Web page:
History of the Christmas Tree

A Christmas tree for German soldiers in a temporary hospital in 1871

The English Canadians celebrated Christmas Day with gifts in the morning, a midday church service and a huge feast consisting of roast goose, beef and plum pudding. English Canadians also had the kissing ball, a ring of evergreen branches that symbolized the end of the winter solstice but was used by young men to steal kisses from single women beneath it.

The Boston Christmas Tree, the Canadian tradition of sending a Christmas tree to Boston every year during the holiday season, was the result of the Halifax Explosion over eighty years ago. Two ships collided on December 6, 1917, killing approximately 2,000 people and injuring at least 9,000 more. Hundreds of acres of land were destroyed by a tidal wave caused by the explosion. The town of Boston sent nurses, doctors, medical supplies and more to assist the Canadians and in thanks, the Canadians sent a Christmas tree. This tradition has continued throughout the years.

The custom of the Christmas tree developed in early modern Germany with predecessors that can be traced to the 16th and possibly the 15th century, in which "devout Christians brought decorated trees into their homes".[1] It acquired popularity beyond Germany during the second half of the 19th century.

Prince Albert, Queen Victoria’s consort, is usually credited with having introduced the Christmas tree into England in 1840. However, the honour of establishing this tradition in the United Kingdom rightfully belongs to ‘good Queen Charlotte’, the German wife of George III, who set up the first known English tree at Queen’s Lodge, Windsor, in December, 1800.

Legend has it that Queen Charlotte’s compatriot, Martin Luther, the religious reformer, invented the Christmas tree. One winter’s night in 1536, so the story goes, Luther was walking through a pine forest near his home in Wittenberg when he suddenly looked up and saw thousands of stars glinting jewel-like among the branches of the trees. This wondrous sight inspired him to set up a candle-lit fir tree in his house that Christmas to remind his children of the starry heavens from whence their Saviour came.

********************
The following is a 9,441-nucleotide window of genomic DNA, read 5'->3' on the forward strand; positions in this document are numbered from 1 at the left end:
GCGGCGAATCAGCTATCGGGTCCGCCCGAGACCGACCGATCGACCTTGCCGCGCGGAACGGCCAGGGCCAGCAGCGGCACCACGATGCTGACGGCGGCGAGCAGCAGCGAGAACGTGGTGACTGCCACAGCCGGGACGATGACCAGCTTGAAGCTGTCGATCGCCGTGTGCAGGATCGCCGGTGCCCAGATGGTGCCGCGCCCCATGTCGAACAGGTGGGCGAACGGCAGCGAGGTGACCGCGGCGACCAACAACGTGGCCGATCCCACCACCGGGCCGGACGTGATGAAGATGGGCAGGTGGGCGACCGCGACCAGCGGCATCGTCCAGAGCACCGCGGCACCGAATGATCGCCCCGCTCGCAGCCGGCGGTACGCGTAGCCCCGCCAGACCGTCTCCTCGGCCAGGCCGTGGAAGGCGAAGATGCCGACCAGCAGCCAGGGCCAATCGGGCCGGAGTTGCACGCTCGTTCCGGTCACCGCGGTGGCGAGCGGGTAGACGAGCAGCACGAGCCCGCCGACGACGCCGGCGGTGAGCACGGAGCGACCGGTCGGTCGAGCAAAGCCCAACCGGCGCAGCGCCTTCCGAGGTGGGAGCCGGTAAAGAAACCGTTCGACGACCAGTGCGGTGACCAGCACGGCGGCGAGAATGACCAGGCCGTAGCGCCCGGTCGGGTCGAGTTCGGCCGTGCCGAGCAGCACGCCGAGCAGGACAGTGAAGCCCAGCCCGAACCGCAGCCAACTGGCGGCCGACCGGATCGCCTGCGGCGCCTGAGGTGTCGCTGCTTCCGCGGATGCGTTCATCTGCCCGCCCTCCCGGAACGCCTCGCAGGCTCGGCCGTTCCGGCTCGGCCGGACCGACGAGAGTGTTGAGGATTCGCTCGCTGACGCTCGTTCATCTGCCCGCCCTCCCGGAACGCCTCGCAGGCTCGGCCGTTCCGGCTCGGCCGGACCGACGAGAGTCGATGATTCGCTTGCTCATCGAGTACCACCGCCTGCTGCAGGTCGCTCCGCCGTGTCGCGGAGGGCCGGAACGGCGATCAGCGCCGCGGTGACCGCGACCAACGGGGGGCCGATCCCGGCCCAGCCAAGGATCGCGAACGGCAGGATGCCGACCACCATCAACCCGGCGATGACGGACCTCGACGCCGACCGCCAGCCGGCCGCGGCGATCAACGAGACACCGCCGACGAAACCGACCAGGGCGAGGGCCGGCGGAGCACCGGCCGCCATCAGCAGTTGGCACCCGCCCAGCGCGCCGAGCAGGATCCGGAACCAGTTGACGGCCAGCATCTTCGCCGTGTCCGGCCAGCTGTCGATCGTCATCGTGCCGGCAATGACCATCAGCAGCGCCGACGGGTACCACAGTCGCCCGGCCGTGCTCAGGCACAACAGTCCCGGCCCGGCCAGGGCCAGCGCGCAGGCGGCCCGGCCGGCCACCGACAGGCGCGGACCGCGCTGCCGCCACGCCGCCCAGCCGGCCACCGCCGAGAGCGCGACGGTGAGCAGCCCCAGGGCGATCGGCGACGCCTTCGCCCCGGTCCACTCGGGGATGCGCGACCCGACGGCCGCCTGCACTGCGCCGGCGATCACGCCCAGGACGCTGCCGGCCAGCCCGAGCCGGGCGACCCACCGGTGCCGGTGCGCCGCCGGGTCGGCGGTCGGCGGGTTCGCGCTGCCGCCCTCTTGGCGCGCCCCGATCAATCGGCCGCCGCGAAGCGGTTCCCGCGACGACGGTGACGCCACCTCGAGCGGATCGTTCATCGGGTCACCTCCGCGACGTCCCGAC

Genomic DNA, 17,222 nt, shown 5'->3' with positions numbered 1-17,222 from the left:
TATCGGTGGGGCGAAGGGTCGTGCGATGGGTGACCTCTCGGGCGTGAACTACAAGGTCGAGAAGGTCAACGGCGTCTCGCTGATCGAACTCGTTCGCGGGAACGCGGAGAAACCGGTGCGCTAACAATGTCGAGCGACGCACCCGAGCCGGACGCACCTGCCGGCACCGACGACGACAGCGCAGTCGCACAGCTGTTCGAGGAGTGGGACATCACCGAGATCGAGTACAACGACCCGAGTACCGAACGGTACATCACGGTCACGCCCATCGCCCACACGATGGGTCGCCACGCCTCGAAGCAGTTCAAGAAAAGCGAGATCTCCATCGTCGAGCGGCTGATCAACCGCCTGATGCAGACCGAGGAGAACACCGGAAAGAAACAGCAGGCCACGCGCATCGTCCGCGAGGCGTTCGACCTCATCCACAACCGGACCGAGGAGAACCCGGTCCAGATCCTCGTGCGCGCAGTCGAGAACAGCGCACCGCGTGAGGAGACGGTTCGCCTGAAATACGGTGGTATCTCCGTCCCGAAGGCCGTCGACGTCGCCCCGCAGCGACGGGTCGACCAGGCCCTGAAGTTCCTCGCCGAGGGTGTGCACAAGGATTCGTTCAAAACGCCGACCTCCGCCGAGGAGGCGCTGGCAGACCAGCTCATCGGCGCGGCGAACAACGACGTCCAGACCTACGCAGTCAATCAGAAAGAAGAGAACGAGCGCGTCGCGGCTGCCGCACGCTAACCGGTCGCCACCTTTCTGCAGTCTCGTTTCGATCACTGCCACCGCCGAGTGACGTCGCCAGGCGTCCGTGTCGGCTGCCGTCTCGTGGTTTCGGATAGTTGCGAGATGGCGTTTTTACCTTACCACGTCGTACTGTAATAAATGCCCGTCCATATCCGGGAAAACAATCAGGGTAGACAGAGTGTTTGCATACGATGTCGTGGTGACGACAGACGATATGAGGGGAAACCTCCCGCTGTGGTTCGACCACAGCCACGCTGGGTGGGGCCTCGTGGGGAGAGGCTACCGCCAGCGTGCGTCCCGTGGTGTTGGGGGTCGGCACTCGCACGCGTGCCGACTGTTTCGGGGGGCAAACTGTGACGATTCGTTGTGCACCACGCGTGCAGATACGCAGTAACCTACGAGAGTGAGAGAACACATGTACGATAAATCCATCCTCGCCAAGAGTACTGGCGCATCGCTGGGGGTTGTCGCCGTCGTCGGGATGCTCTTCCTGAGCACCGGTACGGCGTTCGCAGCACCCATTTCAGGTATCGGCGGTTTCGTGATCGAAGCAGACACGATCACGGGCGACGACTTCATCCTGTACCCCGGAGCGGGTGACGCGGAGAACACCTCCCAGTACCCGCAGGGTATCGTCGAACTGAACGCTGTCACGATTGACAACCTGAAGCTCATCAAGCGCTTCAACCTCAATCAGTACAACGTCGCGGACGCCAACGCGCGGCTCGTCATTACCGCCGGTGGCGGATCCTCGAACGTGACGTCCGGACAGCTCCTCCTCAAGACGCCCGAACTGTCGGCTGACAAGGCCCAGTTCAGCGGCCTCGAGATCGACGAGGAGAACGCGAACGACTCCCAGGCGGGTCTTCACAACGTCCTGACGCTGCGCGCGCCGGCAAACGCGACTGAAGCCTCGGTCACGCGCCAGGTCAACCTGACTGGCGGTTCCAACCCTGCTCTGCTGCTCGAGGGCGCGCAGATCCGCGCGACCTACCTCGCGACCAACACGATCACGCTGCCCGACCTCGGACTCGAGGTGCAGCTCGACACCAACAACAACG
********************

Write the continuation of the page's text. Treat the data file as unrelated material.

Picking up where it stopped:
Certainly by 1605 decorated Christmas trees had made their appearance in Southern Germany. For in that year an anonymous writer recorded how at Yuletide the inhabitants of Strasburg ‘set up fir trees in the parlours ... and hang thereon roses cut out of many-coloured paper, apples, wafers, gold-foil, sweets, etc.’

In other parts of Germany box trees or yews were brought indoors at Christmas instead of firs. And in the duchy of Mecklenburg-Strelitz, where Queen Charlotte grew up, it was the custom to deck out a single yew branch.

The poet Samuel Taylor Coleridge (1772-1834) visited Mecklenburg-Strelitz in December, 1798, and was much struck by the yew-branch ceremony that he witnessed there, the following account of which he wrote in a letter to his wife dated April 23rd, 1799:  ‘On the evening before Christmas Day, one of the parlours is lighted up by the children, into which the parents must not go; a great yew bough is fastened on the table at a little distance from the wall, a multitude of little tapers are fixed in the bough ... and coloured paper etc. hangs and flutters from the twigs. Under this bough the children lay out the presents they mean for their parents, still concealing in their pockets what they intend for each other. Then the parents are introduced, and each presents his little gift; they then bring out the remainder one by one from their pockets, and present them with kisses and embraces’.

 

 

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